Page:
Dimensions of Learning – Part 1

More than just an education

Being a great school requires more than just providing the best possible education, or at least it requires a different view of what education is.

With the 21st Century Learning Design (21CLD) skills as the foundation for everything we are about, we then need to ensure we fully re-think the how, what and why of what education is about. The quote above comes from our college ethos statement and is, in summary, exactly what we are about; providing ‘great’ education by looking differently at what education actually is.

There’s a plethora of educational initiatives out there & each year one seems become the trendy ‘go to’ theory that’s going to revolutionise learning; they never do … Primarily because they have been watered down in translation through government committees, or because they have been mis-translated by enthusiastic trainers looking for a new angle to sell professional development courses to schools. Whether it’s ‘VAK’ or the more current ‘grit’, these fads do all have some basis in academic research ; it’s just that they miss the point when they reach the classroom.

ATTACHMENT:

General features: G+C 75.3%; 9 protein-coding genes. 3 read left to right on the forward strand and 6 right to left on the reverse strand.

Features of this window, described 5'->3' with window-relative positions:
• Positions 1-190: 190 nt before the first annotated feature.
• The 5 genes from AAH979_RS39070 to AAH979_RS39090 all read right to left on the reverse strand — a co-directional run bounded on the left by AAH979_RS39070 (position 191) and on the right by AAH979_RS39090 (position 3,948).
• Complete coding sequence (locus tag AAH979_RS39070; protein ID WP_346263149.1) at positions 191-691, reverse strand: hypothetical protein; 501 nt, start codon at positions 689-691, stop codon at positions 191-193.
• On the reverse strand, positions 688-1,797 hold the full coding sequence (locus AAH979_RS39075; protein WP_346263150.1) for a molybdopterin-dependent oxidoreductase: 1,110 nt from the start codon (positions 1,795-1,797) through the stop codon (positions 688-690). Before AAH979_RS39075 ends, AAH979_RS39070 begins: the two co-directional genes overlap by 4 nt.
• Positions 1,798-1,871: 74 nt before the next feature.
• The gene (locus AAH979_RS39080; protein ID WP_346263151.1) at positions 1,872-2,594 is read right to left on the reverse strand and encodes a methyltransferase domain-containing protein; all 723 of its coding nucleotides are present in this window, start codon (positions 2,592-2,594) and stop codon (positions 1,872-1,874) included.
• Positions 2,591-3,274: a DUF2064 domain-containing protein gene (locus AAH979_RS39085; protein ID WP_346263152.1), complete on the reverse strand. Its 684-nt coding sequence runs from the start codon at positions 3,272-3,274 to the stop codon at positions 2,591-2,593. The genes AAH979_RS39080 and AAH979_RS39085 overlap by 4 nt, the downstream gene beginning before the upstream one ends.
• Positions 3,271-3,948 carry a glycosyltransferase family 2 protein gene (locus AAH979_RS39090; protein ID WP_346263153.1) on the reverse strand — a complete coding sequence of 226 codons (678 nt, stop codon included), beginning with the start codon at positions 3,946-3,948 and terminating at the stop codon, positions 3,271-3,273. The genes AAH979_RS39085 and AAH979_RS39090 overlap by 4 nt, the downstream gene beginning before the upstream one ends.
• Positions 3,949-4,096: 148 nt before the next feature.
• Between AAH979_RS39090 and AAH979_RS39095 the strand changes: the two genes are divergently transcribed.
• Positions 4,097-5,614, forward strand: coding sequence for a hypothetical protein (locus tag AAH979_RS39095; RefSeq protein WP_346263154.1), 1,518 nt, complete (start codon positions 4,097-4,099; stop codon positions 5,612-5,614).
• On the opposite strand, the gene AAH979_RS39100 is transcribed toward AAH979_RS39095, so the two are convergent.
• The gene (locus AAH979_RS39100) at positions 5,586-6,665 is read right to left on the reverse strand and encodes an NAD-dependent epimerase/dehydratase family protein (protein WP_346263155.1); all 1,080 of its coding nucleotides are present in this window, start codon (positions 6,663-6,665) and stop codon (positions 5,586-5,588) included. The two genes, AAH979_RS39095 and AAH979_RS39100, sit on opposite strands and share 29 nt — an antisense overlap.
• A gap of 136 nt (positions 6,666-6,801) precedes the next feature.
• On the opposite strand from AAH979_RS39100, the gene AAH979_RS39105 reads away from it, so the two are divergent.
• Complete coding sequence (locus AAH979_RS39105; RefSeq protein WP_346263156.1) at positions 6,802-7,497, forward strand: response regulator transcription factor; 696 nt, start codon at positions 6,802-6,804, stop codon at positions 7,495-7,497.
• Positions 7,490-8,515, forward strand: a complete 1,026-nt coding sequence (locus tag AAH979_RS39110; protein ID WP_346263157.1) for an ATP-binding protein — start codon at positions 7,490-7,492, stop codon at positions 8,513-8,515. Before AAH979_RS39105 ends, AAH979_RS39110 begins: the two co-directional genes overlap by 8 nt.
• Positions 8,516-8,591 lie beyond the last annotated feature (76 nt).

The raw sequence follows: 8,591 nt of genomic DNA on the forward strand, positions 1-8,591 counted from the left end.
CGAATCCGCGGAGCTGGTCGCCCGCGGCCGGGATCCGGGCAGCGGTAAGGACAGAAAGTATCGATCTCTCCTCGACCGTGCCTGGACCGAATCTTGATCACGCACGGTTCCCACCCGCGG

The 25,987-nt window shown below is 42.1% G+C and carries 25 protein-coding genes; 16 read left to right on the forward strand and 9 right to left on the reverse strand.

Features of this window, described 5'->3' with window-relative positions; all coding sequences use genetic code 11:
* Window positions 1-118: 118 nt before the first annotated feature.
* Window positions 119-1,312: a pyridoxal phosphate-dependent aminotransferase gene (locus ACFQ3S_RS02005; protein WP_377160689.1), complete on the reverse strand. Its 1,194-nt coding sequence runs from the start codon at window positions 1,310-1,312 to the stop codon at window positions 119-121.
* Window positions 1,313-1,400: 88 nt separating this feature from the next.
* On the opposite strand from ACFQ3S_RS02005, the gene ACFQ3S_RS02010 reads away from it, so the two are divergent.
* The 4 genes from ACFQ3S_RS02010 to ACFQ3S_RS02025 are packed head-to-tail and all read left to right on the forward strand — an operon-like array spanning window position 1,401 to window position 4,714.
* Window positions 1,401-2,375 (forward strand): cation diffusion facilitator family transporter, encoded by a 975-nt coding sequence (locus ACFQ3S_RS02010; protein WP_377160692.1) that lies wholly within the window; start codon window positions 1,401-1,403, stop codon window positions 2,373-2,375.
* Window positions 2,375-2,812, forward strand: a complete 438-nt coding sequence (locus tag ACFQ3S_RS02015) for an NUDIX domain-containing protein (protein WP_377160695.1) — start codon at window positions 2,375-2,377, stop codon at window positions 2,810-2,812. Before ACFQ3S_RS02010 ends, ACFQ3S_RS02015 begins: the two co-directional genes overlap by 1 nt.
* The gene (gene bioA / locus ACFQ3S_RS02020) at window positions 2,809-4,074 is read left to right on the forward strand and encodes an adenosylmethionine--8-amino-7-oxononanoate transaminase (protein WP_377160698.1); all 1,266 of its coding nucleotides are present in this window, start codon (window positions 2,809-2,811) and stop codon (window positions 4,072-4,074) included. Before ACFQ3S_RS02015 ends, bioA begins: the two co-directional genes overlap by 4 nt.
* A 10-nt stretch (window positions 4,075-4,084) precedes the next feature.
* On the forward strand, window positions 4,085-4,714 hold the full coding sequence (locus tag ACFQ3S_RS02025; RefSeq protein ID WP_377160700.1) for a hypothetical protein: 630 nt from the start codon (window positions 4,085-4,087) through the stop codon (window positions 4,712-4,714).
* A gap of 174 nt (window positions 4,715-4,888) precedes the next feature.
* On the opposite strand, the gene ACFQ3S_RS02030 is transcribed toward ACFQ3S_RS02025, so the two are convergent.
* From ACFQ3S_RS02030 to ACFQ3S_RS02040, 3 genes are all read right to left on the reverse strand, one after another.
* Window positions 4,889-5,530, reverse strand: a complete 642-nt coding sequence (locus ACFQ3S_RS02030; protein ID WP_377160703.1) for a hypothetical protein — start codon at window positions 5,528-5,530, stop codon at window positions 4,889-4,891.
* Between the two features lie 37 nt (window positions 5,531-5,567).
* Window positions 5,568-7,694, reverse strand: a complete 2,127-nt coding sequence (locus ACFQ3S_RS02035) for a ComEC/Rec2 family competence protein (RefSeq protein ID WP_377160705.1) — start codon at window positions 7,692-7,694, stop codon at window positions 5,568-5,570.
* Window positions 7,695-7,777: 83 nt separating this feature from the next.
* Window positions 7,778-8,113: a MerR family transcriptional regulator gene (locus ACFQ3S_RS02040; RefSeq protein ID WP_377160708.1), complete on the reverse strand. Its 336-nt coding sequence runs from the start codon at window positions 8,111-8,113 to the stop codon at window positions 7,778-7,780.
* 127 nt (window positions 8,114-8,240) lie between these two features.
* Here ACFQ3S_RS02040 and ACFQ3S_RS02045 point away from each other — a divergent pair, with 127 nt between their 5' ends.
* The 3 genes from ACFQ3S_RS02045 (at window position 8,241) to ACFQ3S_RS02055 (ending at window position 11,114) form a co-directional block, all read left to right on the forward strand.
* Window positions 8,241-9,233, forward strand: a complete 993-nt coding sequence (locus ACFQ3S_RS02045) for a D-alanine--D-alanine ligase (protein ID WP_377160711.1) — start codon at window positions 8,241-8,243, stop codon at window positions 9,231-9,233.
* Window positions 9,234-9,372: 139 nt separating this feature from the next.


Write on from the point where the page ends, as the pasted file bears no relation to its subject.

One way to avoid fads is to base the whole pedagogy on a single, thorough, lasting model. Alongside the 21st Century Learning Skills foundation, we have taken on the work of Robert Marzano (Marzano, 1992), where he describes 5 ‘Dimensions’ of leaning, and embracing the effective ‘Habits of Mind’, described by Costa & Kallick (2000).

The Dimensions of Learning provide an entire description of effective learning that can be used to ensure that have, as our introduction to our ethos states, a different view of what education is.

The dimensions fit perfectly into short term planning, and provide further structure to embed the 21CLD skills. They also provide (if needed) a formal justification for putting student wellbeing at the heart of the school.